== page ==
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Dear Frankie Review - Chicago Tribune

Category: Dear Frankie Reviews
Article Date: March 10, 2005 | Publication: Chicago Tribune | Author: Robert K. Elder
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3 stars (out of 4)

Sometimes we enjoy movies even if we know exactly how they work and exactly how they're going to turn out. Director Shona Auerbach's debut feature "Dear Frankie" appeals to this sensibility, with its engaging, intimate story of a tender deception.

Jack McElhone ("Young Adam") plays Frankie, a deaf and whip-smart 10-year-old who moves across Scotland with his mother, Lizzie (Emily Mortimer), and grandma Nell (Mary Riggans). Through frequent relocations, Frankie's one constant is mail—letters from his dad, who we're told works on a cargo ship.

In short order, however, it's revealed that Lizzie herself has been writing the letters, and her elaborate ruse is endangered when the ship Frankie's father is supposed to be on comes in for a docking.

"Dear Frankie," developed from a short film script by Andrea Gibb, operates within a very simple cinematic architecture. At the beginning, we're presented with a list of questions (Who is Frankie's dad? Where do the letters come from? How will Lizzie make it out of this mess?), and once the questions find answers, the credits roll.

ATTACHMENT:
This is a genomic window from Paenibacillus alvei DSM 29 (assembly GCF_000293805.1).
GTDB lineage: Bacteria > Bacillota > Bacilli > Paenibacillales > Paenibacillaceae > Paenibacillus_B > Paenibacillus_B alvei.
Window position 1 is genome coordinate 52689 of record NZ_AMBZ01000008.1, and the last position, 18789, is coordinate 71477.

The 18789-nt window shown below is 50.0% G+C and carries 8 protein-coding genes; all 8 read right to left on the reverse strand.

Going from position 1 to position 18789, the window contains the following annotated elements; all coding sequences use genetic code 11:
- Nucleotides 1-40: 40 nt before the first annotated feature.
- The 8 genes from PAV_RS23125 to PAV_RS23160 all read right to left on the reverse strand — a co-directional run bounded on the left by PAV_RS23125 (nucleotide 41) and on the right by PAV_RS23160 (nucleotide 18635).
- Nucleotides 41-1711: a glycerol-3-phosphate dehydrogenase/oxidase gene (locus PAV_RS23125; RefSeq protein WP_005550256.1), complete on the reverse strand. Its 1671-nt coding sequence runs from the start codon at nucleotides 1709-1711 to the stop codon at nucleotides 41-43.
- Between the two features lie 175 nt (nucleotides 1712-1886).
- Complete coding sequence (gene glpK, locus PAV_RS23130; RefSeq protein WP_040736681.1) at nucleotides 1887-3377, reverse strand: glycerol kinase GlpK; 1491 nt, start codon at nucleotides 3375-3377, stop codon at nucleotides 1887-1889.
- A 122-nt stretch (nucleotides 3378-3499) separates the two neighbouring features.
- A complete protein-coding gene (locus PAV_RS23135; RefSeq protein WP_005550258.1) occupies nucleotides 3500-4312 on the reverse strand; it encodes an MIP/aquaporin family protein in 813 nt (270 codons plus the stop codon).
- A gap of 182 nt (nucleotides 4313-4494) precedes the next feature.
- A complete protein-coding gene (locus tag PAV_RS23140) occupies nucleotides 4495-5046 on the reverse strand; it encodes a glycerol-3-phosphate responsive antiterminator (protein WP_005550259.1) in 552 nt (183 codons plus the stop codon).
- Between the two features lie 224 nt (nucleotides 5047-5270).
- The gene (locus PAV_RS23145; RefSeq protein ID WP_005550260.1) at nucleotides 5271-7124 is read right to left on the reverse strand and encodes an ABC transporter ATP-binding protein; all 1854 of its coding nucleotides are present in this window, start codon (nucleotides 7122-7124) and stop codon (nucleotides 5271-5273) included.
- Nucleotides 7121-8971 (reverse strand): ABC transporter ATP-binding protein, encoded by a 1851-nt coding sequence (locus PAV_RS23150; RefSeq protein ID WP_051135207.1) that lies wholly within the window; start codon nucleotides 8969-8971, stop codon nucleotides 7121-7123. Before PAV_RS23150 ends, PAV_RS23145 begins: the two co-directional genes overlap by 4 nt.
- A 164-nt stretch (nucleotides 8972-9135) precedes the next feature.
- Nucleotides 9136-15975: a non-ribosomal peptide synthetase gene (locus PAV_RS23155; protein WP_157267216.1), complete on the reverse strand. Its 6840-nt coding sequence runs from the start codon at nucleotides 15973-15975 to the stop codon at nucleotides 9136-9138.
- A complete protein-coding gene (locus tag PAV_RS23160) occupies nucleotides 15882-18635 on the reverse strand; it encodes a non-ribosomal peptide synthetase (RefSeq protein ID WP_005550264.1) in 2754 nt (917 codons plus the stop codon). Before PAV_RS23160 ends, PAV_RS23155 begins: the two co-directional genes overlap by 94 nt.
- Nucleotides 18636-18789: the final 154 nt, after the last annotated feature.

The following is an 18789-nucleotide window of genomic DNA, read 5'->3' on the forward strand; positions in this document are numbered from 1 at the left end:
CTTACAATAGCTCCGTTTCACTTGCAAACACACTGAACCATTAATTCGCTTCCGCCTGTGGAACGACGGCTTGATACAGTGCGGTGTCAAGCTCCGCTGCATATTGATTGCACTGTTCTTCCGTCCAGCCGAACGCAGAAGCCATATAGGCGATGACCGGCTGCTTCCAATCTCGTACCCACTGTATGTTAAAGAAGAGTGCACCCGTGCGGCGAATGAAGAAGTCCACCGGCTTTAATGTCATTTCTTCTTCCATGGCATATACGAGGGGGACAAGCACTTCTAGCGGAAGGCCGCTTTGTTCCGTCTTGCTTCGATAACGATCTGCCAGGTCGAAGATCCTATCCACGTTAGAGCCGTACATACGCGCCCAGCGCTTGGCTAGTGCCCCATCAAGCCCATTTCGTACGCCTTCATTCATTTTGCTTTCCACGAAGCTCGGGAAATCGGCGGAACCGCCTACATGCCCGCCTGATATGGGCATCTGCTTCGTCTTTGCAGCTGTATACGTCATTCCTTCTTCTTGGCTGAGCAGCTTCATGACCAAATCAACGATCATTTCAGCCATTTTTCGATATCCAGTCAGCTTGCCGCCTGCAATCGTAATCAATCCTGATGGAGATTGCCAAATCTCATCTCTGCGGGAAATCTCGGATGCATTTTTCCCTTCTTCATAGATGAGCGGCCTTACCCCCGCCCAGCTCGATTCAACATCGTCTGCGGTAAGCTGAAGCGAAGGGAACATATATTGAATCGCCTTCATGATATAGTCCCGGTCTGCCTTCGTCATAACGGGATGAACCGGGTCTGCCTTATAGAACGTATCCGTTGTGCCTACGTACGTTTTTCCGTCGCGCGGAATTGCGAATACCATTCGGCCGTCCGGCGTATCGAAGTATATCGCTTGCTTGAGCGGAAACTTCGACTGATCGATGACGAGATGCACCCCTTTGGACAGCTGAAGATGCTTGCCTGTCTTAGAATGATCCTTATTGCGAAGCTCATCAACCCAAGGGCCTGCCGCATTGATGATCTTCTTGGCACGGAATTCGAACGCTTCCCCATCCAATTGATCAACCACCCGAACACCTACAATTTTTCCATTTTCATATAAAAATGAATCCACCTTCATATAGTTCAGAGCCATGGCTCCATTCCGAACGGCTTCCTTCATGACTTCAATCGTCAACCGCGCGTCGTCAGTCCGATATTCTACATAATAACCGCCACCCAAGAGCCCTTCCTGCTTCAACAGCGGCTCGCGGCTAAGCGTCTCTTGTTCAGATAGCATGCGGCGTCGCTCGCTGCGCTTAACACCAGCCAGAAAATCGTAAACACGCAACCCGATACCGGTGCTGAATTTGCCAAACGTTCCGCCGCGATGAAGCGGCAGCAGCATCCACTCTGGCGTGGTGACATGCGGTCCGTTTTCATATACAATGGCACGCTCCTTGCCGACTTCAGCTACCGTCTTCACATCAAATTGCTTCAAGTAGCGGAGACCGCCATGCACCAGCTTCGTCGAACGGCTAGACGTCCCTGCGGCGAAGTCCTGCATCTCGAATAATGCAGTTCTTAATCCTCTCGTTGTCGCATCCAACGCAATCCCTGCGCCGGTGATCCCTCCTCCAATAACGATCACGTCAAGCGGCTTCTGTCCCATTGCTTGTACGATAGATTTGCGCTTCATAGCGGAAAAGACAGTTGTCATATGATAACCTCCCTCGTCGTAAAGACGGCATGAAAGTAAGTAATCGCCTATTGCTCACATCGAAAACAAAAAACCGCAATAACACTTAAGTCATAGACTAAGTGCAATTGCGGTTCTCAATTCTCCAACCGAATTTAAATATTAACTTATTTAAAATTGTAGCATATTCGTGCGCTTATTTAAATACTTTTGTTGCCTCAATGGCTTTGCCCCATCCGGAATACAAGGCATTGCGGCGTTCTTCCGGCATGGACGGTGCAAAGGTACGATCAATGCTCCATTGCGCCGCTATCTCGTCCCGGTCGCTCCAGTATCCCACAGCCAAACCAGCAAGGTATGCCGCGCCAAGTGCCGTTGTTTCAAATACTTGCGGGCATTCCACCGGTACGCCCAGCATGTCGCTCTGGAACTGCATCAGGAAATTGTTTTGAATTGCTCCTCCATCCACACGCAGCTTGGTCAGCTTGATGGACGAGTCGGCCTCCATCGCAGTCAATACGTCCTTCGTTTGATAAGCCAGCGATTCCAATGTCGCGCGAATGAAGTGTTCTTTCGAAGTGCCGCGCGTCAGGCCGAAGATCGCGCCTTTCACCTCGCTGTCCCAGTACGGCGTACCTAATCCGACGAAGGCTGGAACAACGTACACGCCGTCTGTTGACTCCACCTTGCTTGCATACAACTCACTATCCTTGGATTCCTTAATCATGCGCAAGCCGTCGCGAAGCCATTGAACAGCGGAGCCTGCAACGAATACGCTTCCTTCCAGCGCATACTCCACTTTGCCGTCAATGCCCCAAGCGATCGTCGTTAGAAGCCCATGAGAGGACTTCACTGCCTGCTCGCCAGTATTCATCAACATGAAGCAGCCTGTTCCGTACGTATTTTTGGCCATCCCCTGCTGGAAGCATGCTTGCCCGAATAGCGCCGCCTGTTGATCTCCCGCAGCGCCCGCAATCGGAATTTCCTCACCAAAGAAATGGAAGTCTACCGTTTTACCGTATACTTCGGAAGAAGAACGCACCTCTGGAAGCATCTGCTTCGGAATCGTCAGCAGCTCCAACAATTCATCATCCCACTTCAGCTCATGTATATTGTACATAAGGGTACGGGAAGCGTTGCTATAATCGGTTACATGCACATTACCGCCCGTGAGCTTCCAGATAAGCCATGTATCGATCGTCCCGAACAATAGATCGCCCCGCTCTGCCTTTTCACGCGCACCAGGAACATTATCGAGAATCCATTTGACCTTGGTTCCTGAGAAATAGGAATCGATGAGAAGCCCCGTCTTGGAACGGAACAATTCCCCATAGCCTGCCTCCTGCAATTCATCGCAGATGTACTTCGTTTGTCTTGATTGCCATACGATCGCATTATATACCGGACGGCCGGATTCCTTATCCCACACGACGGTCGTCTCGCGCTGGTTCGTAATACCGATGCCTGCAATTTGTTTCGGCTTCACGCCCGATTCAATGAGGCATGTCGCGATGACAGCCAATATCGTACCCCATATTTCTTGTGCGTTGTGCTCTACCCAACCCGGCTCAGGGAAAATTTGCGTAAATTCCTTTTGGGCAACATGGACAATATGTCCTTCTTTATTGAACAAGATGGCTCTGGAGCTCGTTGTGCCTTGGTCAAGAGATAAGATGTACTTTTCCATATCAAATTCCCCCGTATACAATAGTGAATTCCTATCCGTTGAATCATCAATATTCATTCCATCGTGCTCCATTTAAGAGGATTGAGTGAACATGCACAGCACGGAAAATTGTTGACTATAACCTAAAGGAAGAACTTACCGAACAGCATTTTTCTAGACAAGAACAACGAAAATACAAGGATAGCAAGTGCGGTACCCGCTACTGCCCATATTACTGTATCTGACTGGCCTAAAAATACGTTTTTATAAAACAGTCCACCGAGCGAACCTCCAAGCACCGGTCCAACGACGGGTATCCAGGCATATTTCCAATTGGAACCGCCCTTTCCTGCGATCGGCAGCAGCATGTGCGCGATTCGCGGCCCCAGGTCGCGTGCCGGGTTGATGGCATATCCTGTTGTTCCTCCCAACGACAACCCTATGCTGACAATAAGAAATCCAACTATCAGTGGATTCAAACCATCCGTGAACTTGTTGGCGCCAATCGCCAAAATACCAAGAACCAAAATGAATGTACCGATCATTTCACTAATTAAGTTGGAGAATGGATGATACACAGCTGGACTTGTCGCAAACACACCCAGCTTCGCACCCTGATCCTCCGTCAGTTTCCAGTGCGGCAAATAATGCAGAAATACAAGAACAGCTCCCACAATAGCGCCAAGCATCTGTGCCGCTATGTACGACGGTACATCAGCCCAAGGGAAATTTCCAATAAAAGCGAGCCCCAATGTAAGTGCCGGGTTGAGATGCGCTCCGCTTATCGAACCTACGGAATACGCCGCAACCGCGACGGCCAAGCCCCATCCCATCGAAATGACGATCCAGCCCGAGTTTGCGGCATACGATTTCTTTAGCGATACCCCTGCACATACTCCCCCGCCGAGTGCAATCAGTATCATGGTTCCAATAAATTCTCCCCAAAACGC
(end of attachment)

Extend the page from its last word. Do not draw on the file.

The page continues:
That's not to say Auerbach's film operates like a list of plot points to be solved and checked off. On the contrary, there's plenty of room to walk around and absorb her damp, beautifully desolate Scottish landscape.

Director Auerbach's instincts help craft unexpected moments of tenderness and tension, as when she waits—one beat, then another, then another—for a kiss between Mortimer and Gerard Butler, billed only as "The Stranger" in "Dear Frankie's" credits. It's this kind of kinetic drama that imbues Auerbach's debut with a sure-footed sense of reality and evokes audience empathy.

Both Mortimer and McElhone stitch together this carefully modulated little character piece, with McElhone shining particularly bright as Frankie. Auerbach catches his near-wordless performance smartly, illustrating how Frankie uses his silence as a defense mechanism and safety net. McElhone demonstrates a commendable restraint and measured expressiveness. Like his mother, Frankie proves to be as strong-willed as he is vulnerable.

"Dear Frankie" doesn't revert to hairpin plot twists or other dramatic trickery to hook us in; Auerbach simply lets us live with her characters—which, it turns out, is reward enough.

relder@tribune.com

 


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